As earnings season draws to a close, the few late-reporting companies have the potential to make big impressions among news-starved investors. Yet today, great news from Cisco Systems (NASDAQ:CSCO) wasn't enough to counteract weakness on the economic front: Claims for unemployment rose, while the Philadelphia branch of the Federal Reserve reported weakness in manufacturing activity in its region. Moreover, although the latest CPI figure confirmed the lack of inflationary pressures, housing starts plunged more than 16% to hit six-month lows. Combine all those factors, and the Dow Jones Industrials (DJINDICES:^DJI) are down a modest 10 points as of 10:45 a.m. EDT. The broader market was mixed, with the S&P down but the Nasdaq up.
The Nasdaq owes much of its success to Cisco, which has soared more than 11% after reporting earnings last night. Previous reports from Cisco's networking competitors had led investors to expect relatively little from the tech giant's report, so news that Cisco's revenue and net income came in better than expected came as a big surprise. Cisco certainly has plenty of future challenges ahead of it as it seeks to reinvent itself as a broader-based IT leader, but last night's results give value-investors hope that betting on the stock at its low multiples will prove to have been a prescient move.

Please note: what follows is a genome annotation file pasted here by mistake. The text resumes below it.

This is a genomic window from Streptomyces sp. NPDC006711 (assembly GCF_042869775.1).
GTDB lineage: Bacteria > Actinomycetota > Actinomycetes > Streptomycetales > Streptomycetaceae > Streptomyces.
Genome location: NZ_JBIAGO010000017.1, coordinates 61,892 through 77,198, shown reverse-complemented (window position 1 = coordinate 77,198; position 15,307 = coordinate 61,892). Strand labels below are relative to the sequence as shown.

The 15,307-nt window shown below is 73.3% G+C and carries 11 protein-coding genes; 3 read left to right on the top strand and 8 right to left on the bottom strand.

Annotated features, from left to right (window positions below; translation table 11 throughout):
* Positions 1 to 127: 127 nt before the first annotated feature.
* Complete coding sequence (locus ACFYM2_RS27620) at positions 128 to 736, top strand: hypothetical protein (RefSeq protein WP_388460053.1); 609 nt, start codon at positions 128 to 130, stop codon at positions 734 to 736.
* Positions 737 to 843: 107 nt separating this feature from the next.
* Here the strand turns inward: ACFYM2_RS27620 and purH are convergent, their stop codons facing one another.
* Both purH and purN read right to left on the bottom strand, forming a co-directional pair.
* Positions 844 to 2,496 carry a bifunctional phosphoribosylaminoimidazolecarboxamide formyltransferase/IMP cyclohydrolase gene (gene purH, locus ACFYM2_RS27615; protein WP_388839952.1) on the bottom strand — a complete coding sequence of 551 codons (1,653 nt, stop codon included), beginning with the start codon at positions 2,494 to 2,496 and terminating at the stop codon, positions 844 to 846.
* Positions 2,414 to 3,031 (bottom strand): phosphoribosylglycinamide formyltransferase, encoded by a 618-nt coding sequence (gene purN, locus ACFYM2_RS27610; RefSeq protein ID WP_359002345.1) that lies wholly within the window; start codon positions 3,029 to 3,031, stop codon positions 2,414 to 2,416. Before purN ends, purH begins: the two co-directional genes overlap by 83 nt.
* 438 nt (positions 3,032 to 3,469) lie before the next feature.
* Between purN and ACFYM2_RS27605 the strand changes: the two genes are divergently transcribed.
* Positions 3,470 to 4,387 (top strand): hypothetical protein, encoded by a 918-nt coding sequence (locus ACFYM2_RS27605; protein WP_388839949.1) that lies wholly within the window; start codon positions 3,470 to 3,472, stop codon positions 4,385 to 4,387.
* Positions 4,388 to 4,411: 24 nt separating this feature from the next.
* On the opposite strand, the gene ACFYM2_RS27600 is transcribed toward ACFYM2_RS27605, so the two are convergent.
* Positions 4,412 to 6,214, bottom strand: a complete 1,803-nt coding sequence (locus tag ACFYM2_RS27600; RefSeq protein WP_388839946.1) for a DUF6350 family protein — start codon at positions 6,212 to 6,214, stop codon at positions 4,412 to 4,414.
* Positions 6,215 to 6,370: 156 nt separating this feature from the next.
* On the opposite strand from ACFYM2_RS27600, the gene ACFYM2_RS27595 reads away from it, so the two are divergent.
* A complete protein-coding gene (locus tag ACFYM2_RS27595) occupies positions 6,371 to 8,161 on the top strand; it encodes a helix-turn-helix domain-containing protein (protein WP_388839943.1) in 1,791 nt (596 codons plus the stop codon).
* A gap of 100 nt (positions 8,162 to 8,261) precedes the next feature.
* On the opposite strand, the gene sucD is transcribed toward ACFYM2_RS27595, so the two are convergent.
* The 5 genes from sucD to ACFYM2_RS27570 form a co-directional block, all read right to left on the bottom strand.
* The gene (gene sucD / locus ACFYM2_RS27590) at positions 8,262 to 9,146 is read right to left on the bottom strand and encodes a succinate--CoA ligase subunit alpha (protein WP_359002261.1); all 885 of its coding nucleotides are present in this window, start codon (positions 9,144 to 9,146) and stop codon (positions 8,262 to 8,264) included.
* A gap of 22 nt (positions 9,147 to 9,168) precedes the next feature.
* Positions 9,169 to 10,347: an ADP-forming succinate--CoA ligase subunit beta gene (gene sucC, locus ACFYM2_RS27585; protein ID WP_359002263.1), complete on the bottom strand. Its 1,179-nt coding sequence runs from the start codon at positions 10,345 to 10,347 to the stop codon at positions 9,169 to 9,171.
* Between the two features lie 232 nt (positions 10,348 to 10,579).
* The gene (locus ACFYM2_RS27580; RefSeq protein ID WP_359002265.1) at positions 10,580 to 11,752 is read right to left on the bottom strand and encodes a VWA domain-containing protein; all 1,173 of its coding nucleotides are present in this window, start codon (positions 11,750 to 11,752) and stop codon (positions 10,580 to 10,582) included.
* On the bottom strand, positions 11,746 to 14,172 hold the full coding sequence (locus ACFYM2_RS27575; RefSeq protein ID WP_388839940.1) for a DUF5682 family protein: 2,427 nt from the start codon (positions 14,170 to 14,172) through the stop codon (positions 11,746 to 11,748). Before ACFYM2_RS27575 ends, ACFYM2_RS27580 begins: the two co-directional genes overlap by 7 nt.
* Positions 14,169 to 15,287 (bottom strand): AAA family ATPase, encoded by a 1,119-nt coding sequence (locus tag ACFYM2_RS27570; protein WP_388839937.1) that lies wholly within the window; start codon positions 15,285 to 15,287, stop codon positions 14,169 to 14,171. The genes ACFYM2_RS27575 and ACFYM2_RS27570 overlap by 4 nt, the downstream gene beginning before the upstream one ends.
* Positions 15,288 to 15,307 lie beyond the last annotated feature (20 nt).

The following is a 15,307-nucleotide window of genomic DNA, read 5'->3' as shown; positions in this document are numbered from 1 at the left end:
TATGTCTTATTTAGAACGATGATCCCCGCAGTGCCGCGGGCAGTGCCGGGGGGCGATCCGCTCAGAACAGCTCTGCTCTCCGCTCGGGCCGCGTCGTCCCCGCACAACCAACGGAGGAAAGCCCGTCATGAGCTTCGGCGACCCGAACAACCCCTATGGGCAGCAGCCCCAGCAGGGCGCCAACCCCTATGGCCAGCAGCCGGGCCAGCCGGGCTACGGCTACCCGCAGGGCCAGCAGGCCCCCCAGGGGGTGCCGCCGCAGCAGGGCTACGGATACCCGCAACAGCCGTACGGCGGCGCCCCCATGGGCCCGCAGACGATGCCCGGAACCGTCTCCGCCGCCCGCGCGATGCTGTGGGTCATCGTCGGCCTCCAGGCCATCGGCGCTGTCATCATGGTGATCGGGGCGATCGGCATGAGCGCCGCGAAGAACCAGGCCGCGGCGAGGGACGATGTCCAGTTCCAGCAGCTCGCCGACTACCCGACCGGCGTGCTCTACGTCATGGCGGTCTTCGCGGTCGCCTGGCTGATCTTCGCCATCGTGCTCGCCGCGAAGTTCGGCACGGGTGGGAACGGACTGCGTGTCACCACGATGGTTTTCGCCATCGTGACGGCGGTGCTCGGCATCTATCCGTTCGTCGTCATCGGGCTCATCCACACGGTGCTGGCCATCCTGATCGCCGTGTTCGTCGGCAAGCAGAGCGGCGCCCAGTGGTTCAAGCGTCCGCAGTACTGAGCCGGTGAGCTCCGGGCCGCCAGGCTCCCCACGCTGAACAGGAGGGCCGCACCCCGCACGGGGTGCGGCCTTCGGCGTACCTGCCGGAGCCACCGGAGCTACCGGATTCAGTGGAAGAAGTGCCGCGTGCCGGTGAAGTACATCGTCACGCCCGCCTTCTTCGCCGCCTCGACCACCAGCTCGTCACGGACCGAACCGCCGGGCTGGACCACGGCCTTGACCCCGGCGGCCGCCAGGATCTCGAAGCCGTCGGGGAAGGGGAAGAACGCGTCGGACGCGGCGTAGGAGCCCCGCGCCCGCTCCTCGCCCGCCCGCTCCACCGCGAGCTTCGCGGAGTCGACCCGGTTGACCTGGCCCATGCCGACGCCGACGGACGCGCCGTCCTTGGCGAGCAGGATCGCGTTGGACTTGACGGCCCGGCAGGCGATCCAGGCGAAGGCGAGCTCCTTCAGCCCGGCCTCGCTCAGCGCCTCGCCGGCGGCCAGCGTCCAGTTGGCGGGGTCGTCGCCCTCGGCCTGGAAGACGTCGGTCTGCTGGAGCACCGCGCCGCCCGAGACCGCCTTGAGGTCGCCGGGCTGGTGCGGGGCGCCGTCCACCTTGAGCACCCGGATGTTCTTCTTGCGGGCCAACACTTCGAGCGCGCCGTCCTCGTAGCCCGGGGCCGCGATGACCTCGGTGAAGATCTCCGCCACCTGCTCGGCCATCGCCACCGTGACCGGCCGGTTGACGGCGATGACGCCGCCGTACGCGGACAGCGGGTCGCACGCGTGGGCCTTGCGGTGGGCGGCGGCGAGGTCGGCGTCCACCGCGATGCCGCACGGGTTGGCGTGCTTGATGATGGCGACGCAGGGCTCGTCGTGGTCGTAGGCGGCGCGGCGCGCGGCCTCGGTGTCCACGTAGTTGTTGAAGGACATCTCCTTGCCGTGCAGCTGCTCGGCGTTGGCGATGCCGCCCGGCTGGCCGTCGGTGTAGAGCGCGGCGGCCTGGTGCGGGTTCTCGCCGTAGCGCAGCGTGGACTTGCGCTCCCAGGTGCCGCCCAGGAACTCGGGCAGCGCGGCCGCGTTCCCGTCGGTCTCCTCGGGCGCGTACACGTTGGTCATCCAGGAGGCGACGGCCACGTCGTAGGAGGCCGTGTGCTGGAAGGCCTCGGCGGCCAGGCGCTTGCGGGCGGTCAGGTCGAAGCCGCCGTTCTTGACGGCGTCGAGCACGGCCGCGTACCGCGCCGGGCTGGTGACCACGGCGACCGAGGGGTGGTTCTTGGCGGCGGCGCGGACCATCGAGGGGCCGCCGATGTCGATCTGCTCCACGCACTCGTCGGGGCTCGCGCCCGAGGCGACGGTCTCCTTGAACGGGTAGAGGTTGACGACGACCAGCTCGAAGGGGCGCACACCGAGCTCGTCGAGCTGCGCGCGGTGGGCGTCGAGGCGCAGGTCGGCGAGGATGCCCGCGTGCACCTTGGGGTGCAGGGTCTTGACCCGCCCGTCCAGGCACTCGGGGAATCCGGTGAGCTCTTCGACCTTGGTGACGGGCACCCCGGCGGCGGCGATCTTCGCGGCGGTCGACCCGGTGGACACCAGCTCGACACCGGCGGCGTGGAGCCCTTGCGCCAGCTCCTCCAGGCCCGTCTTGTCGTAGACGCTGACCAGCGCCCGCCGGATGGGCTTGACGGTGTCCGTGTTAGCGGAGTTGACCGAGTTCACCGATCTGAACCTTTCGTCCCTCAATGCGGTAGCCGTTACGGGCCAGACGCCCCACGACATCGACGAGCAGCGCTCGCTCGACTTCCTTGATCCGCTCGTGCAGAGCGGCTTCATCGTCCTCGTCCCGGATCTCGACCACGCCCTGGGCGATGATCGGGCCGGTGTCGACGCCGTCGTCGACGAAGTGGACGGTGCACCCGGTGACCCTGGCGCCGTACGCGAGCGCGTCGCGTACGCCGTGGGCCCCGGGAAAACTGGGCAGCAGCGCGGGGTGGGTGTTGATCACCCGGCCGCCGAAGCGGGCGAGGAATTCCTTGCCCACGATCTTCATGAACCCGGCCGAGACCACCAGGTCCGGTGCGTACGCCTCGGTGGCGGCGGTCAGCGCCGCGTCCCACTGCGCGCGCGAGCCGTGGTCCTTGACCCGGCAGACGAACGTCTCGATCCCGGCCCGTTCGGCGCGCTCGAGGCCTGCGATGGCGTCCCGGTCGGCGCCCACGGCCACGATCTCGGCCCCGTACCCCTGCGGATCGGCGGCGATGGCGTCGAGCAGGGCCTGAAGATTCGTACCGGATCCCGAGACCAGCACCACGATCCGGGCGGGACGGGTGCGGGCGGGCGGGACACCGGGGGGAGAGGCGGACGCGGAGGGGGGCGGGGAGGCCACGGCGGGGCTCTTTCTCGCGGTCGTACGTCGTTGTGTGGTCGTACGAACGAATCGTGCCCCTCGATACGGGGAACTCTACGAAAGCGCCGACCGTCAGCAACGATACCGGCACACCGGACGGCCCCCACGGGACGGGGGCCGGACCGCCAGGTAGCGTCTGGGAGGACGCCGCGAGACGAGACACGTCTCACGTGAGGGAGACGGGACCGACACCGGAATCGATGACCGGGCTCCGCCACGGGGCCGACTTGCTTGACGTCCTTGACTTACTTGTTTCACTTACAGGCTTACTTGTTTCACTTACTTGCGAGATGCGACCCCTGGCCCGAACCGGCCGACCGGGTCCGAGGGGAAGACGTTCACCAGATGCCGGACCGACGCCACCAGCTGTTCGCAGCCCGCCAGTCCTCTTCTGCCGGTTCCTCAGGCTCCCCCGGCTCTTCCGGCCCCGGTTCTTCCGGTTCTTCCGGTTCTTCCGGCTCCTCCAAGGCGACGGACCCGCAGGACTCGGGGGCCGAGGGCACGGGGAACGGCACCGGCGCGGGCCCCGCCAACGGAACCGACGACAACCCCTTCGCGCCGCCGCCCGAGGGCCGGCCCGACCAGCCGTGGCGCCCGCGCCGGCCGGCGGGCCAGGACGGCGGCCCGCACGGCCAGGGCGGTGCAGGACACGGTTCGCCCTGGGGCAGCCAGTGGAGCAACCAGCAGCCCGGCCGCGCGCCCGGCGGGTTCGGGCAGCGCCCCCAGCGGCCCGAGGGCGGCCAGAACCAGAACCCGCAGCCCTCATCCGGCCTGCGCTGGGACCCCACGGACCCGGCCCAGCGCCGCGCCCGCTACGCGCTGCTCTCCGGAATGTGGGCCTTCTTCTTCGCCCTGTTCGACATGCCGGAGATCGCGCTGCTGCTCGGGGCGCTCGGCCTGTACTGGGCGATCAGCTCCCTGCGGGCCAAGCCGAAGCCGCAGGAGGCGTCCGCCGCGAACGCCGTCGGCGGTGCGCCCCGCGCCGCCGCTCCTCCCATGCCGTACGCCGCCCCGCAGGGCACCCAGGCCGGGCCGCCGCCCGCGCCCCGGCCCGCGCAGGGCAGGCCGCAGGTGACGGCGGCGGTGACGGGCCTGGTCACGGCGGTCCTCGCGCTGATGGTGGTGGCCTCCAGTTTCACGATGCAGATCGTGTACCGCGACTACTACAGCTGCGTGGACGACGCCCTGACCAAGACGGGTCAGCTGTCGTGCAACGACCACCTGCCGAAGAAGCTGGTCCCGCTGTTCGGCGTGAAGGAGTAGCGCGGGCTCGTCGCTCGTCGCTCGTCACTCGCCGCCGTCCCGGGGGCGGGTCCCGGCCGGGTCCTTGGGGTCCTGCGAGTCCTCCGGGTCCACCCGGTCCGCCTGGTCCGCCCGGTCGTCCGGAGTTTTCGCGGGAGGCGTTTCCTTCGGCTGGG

Elsewhere, Tesla Motors (NASDAQ:TSLA) has returned to its winning ways after a one-day respite, rising 9% this morning. The latest from the company involves Tesla raising $230 million through a secondary stock offering, and while such moves often lead to falling shares due to shareholder dilution, CEO and co-founder Elon Musk's decision to invest $100 million in the share offering to avoid diluting his own stake in the automaker was a clear sign of optimism from the company's leader. Investors are also happy at the prospect that the proceeds might be used to pay down a Department of Energy loan, taking government financing out of Tesla's capital structure and avoiding some constraints that come with the loan.
Finally, chip maker Advanced Micro Devices (NASDAQ:AMD) has plunged 15% after an analyst downgrade threw cold water on the bullish sentiment stemming from its success in getting its chips into new gaming consoles. Even after the drop, though, the stock is still up more than 30% since the beginning of May, indicating the extent to which optimistic investors have counted on AMD's gaming focus to provide relief to the long-struggling chip-maker.